Mentors: Use Wisely
Mentors: Use Wisely
Wisely seeking guidance from knowledgeable and kind mentors can build winning self-esteem and predicate impactful careers.
I’ve had the privilege of interacting with a range of noteworthy individuals during my life and career: Mentors whose contributions have helped shape me as I’ve developed my own skill-sets, sensibilities, and contributions.
Emulation is a hugely effective learning tool: I highly recommend using mentors as a resource for personal and professional enhancement – with one caveat:
Develop your own fingerprint.
In our results-oriented culture, borrowing another’s mindset, connections, and inner-circle access feels seductively logical. After all, why start on “square-one” when you can skip ahead of the learning curve by imitating someone else’s moves and motives?
Today’s culture seems a willing accomplice to this mindset: Curated Content (reprinting another’s already-existing material) is a time-saving quick-fix for Social Media campaigns and billions of dollars are made by an industry of charismatic speakers and authors who profess: “Do it my way!”
Mentors are not magic
But do we really want to distract ourselves from developing our own inner-voices by answering the call-to-action of others?
Being a Beginner
No one likes the awkwardness that typically comes when taking on something new. Tackling new experiences, it’s quite easy to judge ourselves harshly and compare our novice attempts to those (mentors) who have put in more time and effort. Panicked about our progress, the idea of plugging in their answers as our solutions seems reasonable and even clever.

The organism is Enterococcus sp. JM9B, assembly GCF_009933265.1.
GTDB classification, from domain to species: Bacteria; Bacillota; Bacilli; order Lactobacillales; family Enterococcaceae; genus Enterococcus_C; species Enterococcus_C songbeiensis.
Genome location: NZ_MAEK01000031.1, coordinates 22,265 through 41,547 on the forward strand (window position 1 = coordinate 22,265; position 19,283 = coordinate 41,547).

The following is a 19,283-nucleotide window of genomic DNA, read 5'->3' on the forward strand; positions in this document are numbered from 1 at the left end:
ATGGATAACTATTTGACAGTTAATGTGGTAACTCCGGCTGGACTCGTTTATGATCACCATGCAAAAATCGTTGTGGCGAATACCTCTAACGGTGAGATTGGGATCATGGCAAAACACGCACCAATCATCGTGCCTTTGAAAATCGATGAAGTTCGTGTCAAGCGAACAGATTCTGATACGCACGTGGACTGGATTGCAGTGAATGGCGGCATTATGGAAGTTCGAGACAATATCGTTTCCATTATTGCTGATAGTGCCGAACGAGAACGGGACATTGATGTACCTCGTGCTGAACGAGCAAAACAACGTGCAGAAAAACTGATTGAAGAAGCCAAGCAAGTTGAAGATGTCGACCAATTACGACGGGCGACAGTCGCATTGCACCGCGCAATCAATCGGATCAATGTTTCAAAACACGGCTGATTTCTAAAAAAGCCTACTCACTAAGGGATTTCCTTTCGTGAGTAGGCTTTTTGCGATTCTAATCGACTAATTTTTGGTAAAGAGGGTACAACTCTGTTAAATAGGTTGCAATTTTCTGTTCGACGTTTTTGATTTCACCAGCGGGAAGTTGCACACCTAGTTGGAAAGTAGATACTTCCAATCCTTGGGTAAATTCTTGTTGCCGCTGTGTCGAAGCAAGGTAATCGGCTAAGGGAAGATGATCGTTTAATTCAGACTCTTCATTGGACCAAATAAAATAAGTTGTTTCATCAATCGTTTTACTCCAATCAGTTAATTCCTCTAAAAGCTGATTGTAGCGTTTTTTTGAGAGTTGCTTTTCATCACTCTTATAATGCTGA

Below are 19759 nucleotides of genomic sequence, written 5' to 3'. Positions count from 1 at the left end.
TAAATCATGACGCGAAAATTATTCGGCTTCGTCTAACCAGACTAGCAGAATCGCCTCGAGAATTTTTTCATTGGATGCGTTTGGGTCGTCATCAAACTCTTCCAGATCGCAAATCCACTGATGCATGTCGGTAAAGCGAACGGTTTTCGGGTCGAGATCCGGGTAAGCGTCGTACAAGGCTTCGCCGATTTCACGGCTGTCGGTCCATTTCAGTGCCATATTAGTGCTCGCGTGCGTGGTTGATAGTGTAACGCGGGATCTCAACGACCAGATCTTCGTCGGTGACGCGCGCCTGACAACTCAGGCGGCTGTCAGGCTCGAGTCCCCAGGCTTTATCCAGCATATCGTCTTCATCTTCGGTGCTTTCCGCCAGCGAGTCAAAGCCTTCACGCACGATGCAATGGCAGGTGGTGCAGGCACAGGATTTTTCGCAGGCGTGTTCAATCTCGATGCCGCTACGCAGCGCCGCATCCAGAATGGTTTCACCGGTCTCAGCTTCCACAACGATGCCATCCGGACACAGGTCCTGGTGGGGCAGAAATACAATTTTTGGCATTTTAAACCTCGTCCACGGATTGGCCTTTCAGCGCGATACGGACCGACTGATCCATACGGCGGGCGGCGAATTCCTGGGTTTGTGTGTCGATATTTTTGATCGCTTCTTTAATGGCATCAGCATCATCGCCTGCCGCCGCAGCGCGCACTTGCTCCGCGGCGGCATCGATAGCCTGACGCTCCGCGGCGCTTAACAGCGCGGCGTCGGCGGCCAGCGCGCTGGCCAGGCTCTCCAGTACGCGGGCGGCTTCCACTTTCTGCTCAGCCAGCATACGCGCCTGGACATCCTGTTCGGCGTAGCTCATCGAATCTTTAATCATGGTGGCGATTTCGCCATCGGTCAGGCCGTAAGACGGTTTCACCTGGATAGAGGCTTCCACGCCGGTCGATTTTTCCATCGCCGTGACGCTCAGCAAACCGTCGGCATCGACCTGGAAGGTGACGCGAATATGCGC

But copy-catting shortcuts only impedes our growth: Personal and professional development does not come from “plagiarizing” another’s experiences. Honorable stewardship entails taking our mentors resources and then creating our own structured processes with which to effectively filter our own experiences and develop our own unique brands of contribution.
“Imitation is not the sincerest form of flattery – it’s just irritating.”
Here are three important things to consider when identifying and then developing your own pursuits:
1. Performance does not predicate ability: Every great athlete picked up a racket or ball for the first time. They fell a lot. They also lost a lot of games. Allow yourself to be a beginner.
2. The best indicator of eventual success is dogged-determination: You cannot circumnavigate the hard work when refining a skill. Malcolm Gladwell in his book “Tipping Point” calculates 10,000 hours are needed before becoming an expert at anything.
3. Choose something emotionally meaningful to you: Do not select a career based on earnings potential, impressing people, or satisfying others’ expectations. Make a career out of something you don’t care about and you’re imprisoning yourself for a life-term of emotional struggle.
Be yourself: Everyone else is already taken
Facing challenges head-on and doing the hard work of sorting through dilemmas fine-tunes our abilities and develops vital tools we can use to move forward unencumbered.
In this way, we uniquely add to our own enlightenment while contributing to society’s collective evolution rather than just mimicking what’s already out there.